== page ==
Brooklyn Bridge by Cameron Moll


September marked my first ever trip to NYC. I’d been to New York State before but never to the capital*, and I really loved it. I came back to London and instantly declared love. Shortly there after, a good friend of mine got me a Thanksgiving gift: a limited edition print of the Brooklyn Bridge re-imagined in type. The poster was a project on Kickstarter when anyone anywhere could back the idea, and in exchange for pledging cash towards the project, the donor would receive one of the prints. Mine arrived on Friday and it’s rather beautiful.

Now for a little bit of controversy; there’s a typo.

The first thing I thought when the mistake was pointed out to me was how stressful that must be for Cameron Moll, the artist. Having received so much support and praise online for the project, only to have such a major oversight go unspotted for so long and then to have a flood of angry and annoyed backers. Not a smooth ride. The typo – which is the misspelling of Brooklyn – appeared on the render and project page since day one. Countless people saw it and didn’t notice until around Christmas when one of the first recipients of the poster emailed Cameron. Cameron writes on his Kickstart page,

“Apparently this typo has been in the artwork nearly since day one, as the title is one of the first things I add when starting a new piece—it’s usually the easiest thing to figure out. Hundreds of times I’ve looked at the artwork and never noticed it. I even kerned the title’s characters by hand on more than one occasion and didn’t pick up on it. And this is in addition to the dozens of people with whom I shared a printed proof throughout the printing process”. 

It’s actually quite hard to spot because cognitively we process information by groupings of things like letters. When reading, we whizz past words without properly reading them by memory and the fact that all the letters look right, regardless if they’re in the right order. It’s no wonder the error went so long unnoticed.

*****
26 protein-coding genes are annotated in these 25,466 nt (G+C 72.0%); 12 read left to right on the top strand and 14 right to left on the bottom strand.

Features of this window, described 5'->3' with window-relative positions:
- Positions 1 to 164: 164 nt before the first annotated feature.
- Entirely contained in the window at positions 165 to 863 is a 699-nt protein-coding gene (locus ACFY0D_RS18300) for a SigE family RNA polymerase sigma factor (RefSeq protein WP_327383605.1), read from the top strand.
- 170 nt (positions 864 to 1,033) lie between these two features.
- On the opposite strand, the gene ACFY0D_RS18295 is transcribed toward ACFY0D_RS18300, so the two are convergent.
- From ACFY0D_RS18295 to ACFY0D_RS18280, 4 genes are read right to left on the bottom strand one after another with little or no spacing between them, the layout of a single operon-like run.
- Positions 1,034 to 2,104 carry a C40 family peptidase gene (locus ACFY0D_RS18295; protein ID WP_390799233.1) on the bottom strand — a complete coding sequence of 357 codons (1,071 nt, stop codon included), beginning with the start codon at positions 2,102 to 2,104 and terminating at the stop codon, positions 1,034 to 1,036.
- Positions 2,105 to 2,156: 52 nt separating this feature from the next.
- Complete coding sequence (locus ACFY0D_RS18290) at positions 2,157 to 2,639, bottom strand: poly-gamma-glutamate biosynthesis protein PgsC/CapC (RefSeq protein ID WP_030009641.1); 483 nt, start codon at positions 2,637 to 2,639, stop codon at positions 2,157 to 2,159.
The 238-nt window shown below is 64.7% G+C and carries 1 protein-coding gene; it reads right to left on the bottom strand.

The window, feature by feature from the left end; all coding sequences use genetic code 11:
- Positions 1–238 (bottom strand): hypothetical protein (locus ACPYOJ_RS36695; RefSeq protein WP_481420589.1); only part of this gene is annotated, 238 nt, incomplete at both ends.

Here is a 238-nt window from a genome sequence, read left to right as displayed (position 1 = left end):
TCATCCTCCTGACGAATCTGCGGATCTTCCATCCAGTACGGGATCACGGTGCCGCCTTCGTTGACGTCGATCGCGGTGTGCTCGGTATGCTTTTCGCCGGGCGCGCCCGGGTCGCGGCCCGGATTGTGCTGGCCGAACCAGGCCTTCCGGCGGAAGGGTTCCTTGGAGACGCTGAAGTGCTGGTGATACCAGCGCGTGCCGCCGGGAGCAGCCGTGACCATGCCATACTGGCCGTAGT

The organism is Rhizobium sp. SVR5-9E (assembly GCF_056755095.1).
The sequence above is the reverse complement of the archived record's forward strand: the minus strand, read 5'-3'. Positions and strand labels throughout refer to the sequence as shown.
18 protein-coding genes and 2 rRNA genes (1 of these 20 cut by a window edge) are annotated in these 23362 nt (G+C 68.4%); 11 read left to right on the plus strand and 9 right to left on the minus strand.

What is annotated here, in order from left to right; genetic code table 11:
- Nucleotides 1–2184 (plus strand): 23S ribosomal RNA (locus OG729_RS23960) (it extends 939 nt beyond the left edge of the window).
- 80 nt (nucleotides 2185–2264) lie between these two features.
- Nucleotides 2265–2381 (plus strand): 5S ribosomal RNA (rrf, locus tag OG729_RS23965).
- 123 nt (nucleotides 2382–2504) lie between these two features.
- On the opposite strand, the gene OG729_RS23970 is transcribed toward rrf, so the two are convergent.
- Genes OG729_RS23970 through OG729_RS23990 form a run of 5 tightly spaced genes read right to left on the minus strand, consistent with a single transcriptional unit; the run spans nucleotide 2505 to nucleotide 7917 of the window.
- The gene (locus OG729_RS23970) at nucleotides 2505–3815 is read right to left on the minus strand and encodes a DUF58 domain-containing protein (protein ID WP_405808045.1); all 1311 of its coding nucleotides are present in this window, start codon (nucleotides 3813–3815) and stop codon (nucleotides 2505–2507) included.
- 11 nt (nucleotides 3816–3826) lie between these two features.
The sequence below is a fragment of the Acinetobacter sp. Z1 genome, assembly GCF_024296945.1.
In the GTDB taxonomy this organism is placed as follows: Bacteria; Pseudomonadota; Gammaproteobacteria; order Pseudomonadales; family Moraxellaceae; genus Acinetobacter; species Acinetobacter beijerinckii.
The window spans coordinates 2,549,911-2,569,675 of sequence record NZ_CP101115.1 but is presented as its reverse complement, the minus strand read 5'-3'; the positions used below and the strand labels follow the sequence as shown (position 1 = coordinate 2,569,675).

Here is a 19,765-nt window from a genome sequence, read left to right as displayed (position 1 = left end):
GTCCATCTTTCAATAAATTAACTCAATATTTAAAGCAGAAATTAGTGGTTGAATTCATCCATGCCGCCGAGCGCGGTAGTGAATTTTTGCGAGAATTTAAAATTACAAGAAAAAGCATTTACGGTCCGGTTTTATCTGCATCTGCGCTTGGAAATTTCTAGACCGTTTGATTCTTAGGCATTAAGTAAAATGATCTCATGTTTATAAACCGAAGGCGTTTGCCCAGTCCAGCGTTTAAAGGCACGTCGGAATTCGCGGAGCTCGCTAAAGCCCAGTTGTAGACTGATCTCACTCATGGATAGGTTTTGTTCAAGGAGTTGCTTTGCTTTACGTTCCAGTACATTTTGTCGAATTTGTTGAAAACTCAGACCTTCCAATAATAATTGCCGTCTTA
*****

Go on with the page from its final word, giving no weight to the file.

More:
Cameron has offered many solutions for his backers as to what to do next. People can receive new prints without the mistake or they can keep their old one. Having read all of the comments and updates, I have decided to keep mine as is, typo and all, for three reasons.

1. It will be an excellent story to share with friends that come to my flat. I can make it a game and see if they can spot the mistake.

2. People use Kickstarter to raise funds for projects that wouldn’t get backed via other mediums. You are backing an idea first and foremost. For most projects, Kickstarter recommends in its T&C’s that projects offer backers ‘rewards’ as something in return for the support. Kickstarter isn’t a shop or a service. It’s a place for ideas to come to fruition. Even ideas that aren’t executed to perfection and that’s a risk that backers are taking.

3. Worse typos have happened. Like that time coins in Chile went into circulation with ‘Chile’ spelt wrong. Yikes.


Cameron has since sent out placards for people who have decided to keep the original. It now lives beside mine, number 387.

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*New York City is NOT the capital of New York State. It’s Albany. I was testing you. Just kidding. It was a real mistake in a blog post about mistakes. Ironic, no? (thanks @Falkowski for pointing this out)

1 Comment

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  1. Thank you, Katee. I’m really honored you kept yours, flaw and all. Waving from sunny Florida!

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